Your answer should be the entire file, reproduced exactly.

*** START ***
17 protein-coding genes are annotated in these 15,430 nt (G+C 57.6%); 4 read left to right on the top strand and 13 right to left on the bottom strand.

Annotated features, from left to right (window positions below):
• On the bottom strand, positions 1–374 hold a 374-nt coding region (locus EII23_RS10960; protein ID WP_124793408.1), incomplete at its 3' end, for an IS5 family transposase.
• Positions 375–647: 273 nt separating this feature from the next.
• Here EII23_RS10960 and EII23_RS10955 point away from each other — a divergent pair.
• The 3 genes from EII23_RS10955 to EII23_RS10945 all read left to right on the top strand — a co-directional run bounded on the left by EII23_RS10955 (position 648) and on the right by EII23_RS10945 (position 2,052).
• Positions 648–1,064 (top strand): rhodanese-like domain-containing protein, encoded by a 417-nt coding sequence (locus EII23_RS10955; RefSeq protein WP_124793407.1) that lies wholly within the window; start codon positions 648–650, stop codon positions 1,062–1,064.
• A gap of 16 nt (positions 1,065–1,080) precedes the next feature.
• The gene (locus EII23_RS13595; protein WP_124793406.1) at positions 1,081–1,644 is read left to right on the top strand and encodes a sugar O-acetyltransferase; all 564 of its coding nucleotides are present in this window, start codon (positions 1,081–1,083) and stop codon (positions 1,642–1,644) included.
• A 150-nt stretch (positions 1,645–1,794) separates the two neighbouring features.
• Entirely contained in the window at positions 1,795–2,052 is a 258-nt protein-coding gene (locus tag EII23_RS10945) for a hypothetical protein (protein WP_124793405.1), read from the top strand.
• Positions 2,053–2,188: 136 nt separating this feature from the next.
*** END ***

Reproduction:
17 protein-coding genes are annotated in these 15,430 nt (G+C 57.6%); 4 read left to right on the top strand and 13 right to left on the bottom strand.

Annotated features, from left to right (window positions below):
• On the bottom strand, positions 1–374 hold a 374-nt coding region (locus EII23_RS10960; protein ID WP_124793408.1), incomplete at its 3' end, for an IS5 family transposase.
• Positions 375–647: 273 nt separating this feature from the next.
• Here EII23_RS10960 and EII23_RS10955 point away from each other — a divergent pair.
• The 3 genes from EII23_RS10955 to EII23_RS10945 all read left to right on the top strand — a co-directional run bounded on the left by EII23_RS10955 (position 648) and on the right by EII23_RS10945 (position 2,052).
• Positions 648–1,064 (top strand): rhodanese-like domain-containing protein, encoded by a 417-nt coding sequence (locus EII23_RS10955; RefSeq protein WP_124793407.1) that lies wholly within the window; start codon positions 648–650, stop codon positions 1,062–1,064.
• A gap of 16 nt (positions 1,065–1,080) precedes the next feature.
• The gene (locus EII23_RS13595; protein WP_124793406.1) at positions 1,081–1,644 is read left to right on the top strand and encodes a sugar O-acetyltransferase; all 564 of its coding nucleotides are present in this window, start codon (positions 1,081–1,083) and stop codon (positions 1,642–1,644) included.
• A 150-nt stretch (positions 1,645–1,794) separates the two neighbouring features.
• Entirely contained in the window at positions 1,795–2,052 is a 258-nt protein-coding gene (locus tag EII23_RS10945) for a hypothetical protein (protein WP_124793405.1), read from the top strand.
• Positions 2,053–2,188: 136 nt separating this feature from the next.